Banner year: Mulligan Thomas eyes prize
When 22-year-old Laura Mulligan arrived at Charlottesville High School in the fall of 1982, the string program was in its infancy. There was no orchestra, just a small chamber ensemble made up of eight students who played string instruments.
Fortunately, she says, "the kids were good. They could play."
Twenty-two years later, under orchestra director Laura Mulligan Thomas (she's now married), a whopping 10 percent of CHS kids can really play string instruments.
On the wall of the orchestra room, orange banners announce high points in the orchestra's history. Interspersed among the orange are two black banners. The first dates from a Chicago competition in 1994, and the second from 1998, the year the orchestra went to Vienna to compete internationally.
Though travel has been of the domestic variety since then, Mulligan Thomas says there's been no shortage of proud moments, the most recent coming last month. During a national competition in Dallas, the CHS Orchestra was one of eight finalists and earned a $2,000 check. That showing, says Mulligan Thomas, will earn the orchestra its third black banner. A second international trip is "not out of the question."
But it's not a simple decision. "It's a matter of do I want to devote myself full time to fundraising again," she says.
Closer to home, the orchestra performed Peter and the Wolf to a sold-out house in late February– a gig that earned each student $100 to use for an upcoming trip to Fiesta-val, a student music fest happening in Virginia Beach at the end of April.
Mulligan Thomas credits "arts friendly" Charlottesville for the program's success. "There's an expectation that people will learn to play an instrument," she says, "and they'll learn to play it well."
Also important, she says, is the city schools' willingness to fund the arts. "We are unique in this area for that reason," she explains. "It's truly a priority."
But the modest conductor, who brings her students donuts after each concert, unwittingly explains another reason for the program's success: herself.
"I don't consider myself a snob about classical music," she says. "I like to bring people into it with fun– the other stuff will come."
What brought you here? I came here right after graduating from JMU at age 22 to teach in the Charlottesville City Schools' Orchestra program.
What's worst about living here? Traffic. I often underestimate the time it takes to get anywhere in town because I'm thinking about the amount of time it took in 1982.
Favorite hangout? I'm a working mom; who has time to hangout? :)
Most overrated virtue? Hmm
that's tough; I have respect for most virtues. I think tenacity is the most under-rated virtue.
What would people be surprised to know about you? Probably that I listen to as much funk, jazz, and rock as classical music.
If you could change one thing about yourself, what would it be? My enthusiasm for new projects often overshadows the fact that there's a finite amount of time in each day, resulting in my utter inability to say "no."
What accomplishment are you proudest of? Probably that I've helped thousands of kids learn to love great symphonic music. Also my role in making the school orchestra cool to join
What do people find most annoying about you? My obsessiveness, though I think I've outgrown some of it. Having kids will do that to you.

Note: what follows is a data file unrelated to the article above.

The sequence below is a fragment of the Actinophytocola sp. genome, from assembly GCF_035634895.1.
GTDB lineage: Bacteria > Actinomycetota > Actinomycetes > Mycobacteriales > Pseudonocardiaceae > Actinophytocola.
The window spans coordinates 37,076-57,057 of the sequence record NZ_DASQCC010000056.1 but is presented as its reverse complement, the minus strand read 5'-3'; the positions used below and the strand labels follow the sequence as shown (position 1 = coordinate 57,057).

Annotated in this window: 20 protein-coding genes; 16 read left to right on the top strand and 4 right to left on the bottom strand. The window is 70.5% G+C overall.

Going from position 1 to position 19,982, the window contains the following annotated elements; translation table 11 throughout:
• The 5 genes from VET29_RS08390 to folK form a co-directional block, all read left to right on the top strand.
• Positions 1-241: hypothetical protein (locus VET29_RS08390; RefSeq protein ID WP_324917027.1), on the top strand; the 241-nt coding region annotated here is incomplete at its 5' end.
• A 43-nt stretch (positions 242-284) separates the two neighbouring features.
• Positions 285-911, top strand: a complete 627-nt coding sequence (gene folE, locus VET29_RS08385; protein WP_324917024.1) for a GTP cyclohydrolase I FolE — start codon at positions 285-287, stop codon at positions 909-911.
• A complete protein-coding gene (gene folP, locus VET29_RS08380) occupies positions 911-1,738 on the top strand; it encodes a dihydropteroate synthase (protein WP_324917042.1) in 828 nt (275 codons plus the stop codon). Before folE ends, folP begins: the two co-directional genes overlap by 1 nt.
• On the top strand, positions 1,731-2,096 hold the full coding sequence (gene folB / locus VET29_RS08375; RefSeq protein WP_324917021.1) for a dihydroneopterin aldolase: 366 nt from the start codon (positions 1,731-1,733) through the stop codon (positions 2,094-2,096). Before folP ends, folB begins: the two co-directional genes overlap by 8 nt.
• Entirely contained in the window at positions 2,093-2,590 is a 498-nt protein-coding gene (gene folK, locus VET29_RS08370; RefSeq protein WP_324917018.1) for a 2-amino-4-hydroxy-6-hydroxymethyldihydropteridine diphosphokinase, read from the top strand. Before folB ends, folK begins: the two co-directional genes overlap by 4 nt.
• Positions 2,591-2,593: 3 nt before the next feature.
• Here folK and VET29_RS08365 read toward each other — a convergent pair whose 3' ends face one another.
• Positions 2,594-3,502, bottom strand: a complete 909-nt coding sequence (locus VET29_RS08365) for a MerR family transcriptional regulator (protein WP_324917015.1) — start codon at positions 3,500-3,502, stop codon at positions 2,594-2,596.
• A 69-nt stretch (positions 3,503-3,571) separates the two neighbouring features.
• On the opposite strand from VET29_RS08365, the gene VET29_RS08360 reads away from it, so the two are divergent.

Whom do you admire? I admire many, many people in Charlottesville and beyond. Boyd Tinsley and the Dave Matthews Band, for their humanity. Arletta Dimberg, for her vision and commitment to the arts. Teachers who are passionately committed to helping shape the lives of young people.
Favorite book? Whatever I just completed; I read The Pact by Jodi Picoult while on the plane last weekend. Cold Sassy Tree by Olive Burns is probably my all-time favorite.
What subject causes you to rant? Injustice and insensitivity to kids
What thrills you about life in the 21st century? Being able to share photos immediately via e-mail
What creeps you out about life in the 21st century? The post 9-11 security that we have to endure
What do you drive? A 2002 BMW station wagon. My husband sells Beemers, so we got a family discount!
What's in your car CD/tape player right now? Schubert's Death and the Maiden and Dvorak's American Quartet, played by the Royal Philharmonic Strings. My friend Philip Clark is arranging the Dvorak for the CHS Orchestra this week.
What's your next journey? Literally– I'm going to Fairfax to adjudicate the District XI Orchestra Festival. Figuratively–I am still ruminating. For the longest time the journey was the National Orchestra Festival in Dallas, and that's now over... ask me again in a few days!
What's the most trouble you've ever gotten in? I can remember some incidents when I was in high school, but I won't elaborate– I don't want to set a bad example for my students!
What do you regret? Not very much. Maybe worrying too much in my younger years
Favorite comfort food? Scrambled eggs with cheese
What's always in your refrigerator? Milk. We're big on dairy; we lived on a farm for years.
Must-see TV? Okay, maybe this is the thing people would be most surprised about. My husband and I love The Osbournes. We are also huge Saturday Night Live fans, have been since our college days.
Favorite cartoon? SpongeBob, of course
Describe a perfect day. One with six extra hours in it
Walter Mitty fantasy? Playing cello with the Dave Matthews Band
Who'd play you in the movie? My students know me best; maybe one of them.
Most embarrassing moment? When I found out that my slip had shown rather obviously as I conducted when I was extremely pregnant and wearing a maternity dress. Why didn't someone tell me?
Best advice you ever got? Check your slip in the mirror before you hit the stage.
Favorite bumper sticker? Bush/Cheney '04: No Child Left Untested
Laura Mulligan Thomas
PHOTO BY JEN FARIELLO